India key rates up, again
MUMBAI: India's central bank raised its policy interest rate for the second time in as many months yesterday, warning that inflation is likely to remain elevated for the rest of the fiscal year, and rolled back an emergency measure put in place in July to support the slumping rupee.
The Reserve Bank of India (RBI) lifted its policy repo rate by 25 basis points (bps) to 7.75 per cent, in line with the expectations of most analysts in a recent poll, despite the risks to an economy beset by sluggish growth.
"Overall WPI (wholesale price index) inflation is expected to remain higher than current levels through most of the remaining part of the year, warranting an appropriate policy response," RBI governor Raghuram Rajan said in his review.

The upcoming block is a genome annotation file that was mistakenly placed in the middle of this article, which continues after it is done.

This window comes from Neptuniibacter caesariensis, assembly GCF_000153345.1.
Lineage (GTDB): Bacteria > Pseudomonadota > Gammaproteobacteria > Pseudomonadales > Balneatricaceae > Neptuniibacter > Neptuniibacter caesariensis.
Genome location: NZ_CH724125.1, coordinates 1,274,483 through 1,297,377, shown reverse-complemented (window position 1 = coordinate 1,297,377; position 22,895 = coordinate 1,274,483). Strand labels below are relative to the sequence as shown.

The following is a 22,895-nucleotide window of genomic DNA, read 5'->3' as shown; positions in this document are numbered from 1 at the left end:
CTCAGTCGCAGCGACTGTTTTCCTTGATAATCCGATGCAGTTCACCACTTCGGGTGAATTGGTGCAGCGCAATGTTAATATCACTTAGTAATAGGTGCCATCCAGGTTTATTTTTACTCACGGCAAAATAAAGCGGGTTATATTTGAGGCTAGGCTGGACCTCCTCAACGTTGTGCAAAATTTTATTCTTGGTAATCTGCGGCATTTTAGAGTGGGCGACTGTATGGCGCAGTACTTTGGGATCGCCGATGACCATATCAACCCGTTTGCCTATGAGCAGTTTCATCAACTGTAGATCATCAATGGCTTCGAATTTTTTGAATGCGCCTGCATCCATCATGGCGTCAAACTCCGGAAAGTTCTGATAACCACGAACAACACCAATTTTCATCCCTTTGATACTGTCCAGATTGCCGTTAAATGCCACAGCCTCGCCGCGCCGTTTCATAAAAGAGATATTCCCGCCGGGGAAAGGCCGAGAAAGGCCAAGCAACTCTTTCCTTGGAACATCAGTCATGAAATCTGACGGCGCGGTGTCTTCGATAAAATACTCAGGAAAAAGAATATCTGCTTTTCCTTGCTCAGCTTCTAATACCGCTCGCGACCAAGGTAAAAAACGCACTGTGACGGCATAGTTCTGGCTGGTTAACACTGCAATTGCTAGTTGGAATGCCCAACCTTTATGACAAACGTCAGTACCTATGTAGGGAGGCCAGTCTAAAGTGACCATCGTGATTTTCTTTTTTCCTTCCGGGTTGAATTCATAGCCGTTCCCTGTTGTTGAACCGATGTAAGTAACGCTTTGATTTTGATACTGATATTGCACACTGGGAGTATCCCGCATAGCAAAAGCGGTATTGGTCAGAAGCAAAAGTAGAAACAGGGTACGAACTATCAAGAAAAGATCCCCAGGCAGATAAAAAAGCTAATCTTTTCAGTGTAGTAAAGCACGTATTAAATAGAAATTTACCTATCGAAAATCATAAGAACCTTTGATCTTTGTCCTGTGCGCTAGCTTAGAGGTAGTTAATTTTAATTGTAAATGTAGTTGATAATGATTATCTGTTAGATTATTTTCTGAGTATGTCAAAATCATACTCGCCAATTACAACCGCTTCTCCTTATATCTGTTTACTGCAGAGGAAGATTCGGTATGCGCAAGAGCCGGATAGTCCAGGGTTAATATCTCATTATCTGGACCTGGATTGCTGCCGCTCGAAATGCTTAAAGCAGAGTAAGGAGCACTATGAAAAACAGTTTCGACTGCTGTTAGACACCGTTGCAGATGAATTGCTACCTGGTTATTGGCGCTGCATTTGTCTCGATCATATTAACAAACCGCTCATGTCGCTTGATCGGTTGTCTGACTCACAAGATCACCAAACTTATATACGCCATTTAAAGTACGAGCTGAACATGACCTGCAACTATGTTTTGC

With the rupee having stabilised, the RBI lowered its Marginal Standing Facility (MSF) rate a further 25 bps to 8.75 per cent, which eases liquidity in the banking system by lowering the cost of borrowing for lenders.
Rajan, a high-profile former chief economist at the International Monetary Fund, took office in early September and stunned markets in his first policy review just weeks later by raising interest rates to combat fierce price pressures dogging Asia's third-largest economy. Reuters